Entrepreneurship Proves Essential, as Aid for Displaced People in DRC Dries Up
Pascaline Kavuo Mwasi Saambili
The rapidly growing number of displaced people in North Kivu province has depleted available aid, forcing many to develop their own business ideas. Kavira Siwako is one of 30 local women who now cut grasses in surrounding forests to help farmers feed their livestock. Pascaline Kavuo Mwasi Saambili, GPJ DRC
September 5, 2018
Violence and instability have forced millions in DRC to abandon their homes in search of a more stable life elsewhere in the country. With little aid available, one woman says she had no choice but to innovate.
BUTEMBO, DEMOCRATIC REPUBLIC OF CONGO — Women selling dried grass, or hay, in the market here might seem normal. But this is a new phenomenon – a consequence of the extreme poverty induced by war.
When Kahongolo Kahindo and her family were forced to leave their home village in Ituri province because of ongoing violence, they tried to make a new life in Butembo, a city in North Kivu province.
But aid for displaced people in the country is limited because of increased demand – North Kivu province hosts as many as 25 percent of the country’s 4.49 million displaced citizens. So Kahindo says she had to get creative to feed her family.
“I’m married with seven kids, and my husband has always been sick,” she says. “After realizing that local people had grown tired of providing us with assistance every step of the way, I sat down and thought about what I could do.”
Her calculation was simple, she says. In Butembo, many are engaged in animal farming. But it can be difficult to get feed for livestock, thanks to bad roads, insecure travel, cost and other factors.
“So, one day, my kids and I got up very early in the morning to head to the forest to cut grass,” she says. “We took it to the city and went door-to-door, asking farmers if they wanted to buy hay for their animals.”
The response was better than she anticipated.
“Farmers were positively awestruck by our move, and more people started placing orders with us,” she says. “When my fellow war-displaced people saw that, they followed in my footsteps and started selling hay.”
Pascaline Kavuo Mwasi Saambili, GPJ DRC
DRC is home to the largest population of internally displaced people in Africa. At least 4.49 million people, including 2.7 million children, are currently displaced by ongoing violence throughout the country. According to the United Nations Office for the Coordination of Humanitarian Affairs (OCHA), the rate of displacement increased significantly in 2017, doubling from the previous year.
According to 2017 data, the most recent available, nearly 50 Congolese families are forced to flee their homes every hour. Ongoing violence in Ituri province has pushed more than 1.1 million displaced people into neighboring North Kivu. The new wave of displacement is attributed to increased fighting between armed groups in surrounding areas and military action against those groups, the 2017 OCHA report concluded.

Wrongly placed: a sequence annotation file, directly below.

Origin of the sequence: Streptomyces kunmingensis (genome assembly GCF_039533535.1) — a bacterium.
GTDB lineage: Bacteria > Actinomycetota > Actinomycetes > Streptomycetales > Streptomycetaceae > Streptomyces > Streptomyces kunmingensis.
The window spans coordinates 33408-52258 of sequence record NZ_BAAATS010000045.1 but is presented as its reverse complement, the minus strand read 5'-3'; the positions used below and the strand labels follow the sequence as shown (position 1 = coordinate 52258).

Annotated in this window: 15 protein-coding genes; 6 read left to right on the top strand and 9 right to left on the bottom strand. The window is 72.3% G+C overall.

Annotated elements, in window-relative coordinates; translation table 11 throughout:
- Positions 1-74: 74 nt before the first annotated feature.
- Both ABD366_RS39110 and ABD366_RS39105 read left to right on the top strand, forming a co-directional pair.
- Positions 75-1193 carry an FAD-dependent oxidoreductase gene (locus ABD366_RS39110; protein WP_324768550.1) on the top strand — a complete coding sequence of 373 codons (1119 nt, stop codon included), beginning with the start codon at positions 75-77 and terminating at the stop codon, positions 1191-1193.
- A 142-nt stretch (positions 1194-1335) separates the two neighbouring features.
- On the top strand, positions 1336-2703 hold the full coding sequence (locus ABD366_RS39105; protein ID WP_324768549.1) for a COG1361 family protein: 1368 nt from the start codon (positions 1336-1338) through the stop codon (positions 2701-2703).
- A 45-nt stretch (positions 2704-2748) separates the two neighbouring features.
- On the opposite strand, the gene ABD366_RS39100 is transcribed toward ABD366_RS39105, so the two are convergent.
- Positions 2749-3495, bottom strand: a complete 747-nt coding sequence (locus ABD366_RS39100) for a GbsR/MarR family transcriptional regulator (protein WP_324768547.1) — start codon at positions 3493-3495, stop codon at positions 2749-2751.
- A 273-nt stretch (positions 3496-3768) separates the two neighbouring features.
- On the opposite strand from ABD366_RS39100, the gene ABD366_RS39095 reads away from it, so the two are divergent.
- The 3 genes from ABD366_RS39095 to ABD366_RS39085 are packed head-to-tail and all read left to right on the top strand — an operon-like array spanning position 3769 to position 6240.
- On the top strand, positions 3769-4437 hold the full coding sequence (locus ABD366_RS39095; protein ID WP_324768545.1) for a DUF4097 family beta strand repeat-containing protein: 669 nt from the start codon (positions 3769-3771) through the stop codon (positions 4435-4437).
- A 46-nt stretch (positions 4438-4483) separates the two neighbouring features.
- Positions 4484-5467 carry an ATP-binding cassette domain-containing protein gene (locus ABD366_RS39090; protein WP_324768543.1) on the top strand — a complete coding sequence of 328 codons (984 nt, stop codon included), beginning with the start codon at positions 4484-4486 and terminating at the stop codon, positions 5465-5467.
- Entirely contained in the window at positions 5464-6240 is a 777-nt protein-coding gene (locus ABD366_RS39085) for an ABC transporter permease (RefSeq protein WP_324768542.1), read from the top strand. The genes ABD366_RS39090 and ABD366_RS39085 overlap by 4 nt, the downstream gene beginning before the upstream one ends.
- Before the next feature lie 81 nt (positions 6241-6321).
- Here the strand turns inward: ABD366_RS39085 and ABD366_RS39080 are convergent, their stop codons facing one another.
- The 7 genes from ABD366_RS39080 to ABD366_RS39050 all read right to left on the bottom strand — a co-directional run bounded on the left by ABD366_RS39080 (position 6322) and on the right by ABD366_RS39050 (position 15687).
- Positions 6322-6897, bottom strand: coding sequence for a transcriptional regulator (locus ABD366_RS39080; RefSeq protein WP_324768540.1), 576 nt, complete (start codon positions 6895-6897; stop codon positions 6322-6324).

Expecting adequate support from local government and NGOs is akin to “building castles in the air,” Kahindo says.
Now, Kahindo is organizing other displaced women to sell hay in the markets, regulate prices and attract more customers.
A stack of hay, enough to feed small livestock, sells for 200 Congolese francs (12 cents), and a stack for larger animals goes for 500 francs (31 cents), she says.
Farmers rely on this service to feed their animals, says George Mukosa, an agronomist in the area.
“Not too many years ago, a whole lot of rich people in DRC’s North Kivu province could raise many animals, including cattle and goats, on their farms,” Mukosa says. “Things took a turn for the worse for them when armed groups started invading their farms. Conflicts in DRC have caused massive suffering for civilians, pushing them further into poverty.”
Now, the more than 30 women working together to sell hay have also created a rotating savings scheme, known as a likelemba.
“Once a week, we each pay 1,000 francs (62 cents) into the pool,” Kahindo says, adding that members can then request loans from the group on a negotiated repayment plan.
“One of us can get up to 30,000 francs ($19) cash, when it’s her turn,” she says.
This informal collective has transformed its members’ lives.
Kavira Siwako, an elderly woman, says she had no one to turn to after insecurity caused her to leave her home village.
“I’ve been forced to flee, leaving my land and house behind,” she says. “They show no mercy to anyone. The [armed groups] rape women, young and old. So we had no choice but to flee.”
Now, she is starting to make some money.
“Although it doesn’t help cater to all of our needs, our new business is a great help to us,” Siwako says.
At the market stand, women and their children organize and sell hay during the day. For one young girl, helping her mother has been a welcome distraction.
“Why all this suffering? What did we do to deserve this?” asks Josephine Masika, daughter of one of the newly minted entrepreneurs. “We can’t eat unless we and our moms head to the forest and cut hay to sell, to afford to survive.”
Charles Kambasu, village chief of Butembo, says these women are setting a good example of hope and entrepreneurship. Recognizing their innovation, Kambasu instructed tax collectors to exempt them from market fees, he says.
Ndahayo Sylvestre, GPJ, translated the article from Swahili.
Pascaline Kavuo Mwasi Saambili, was born in Oitcha, a territory of the province of North Kivu, Democratic Republic of Congo. She is married and a mother of three children. She is 40 years old. Pascaline graduated in rural development. Today she is proud because God has graciously made her a journalist at Global Press. Her wish is to be able to develop her community through stories she will be writing.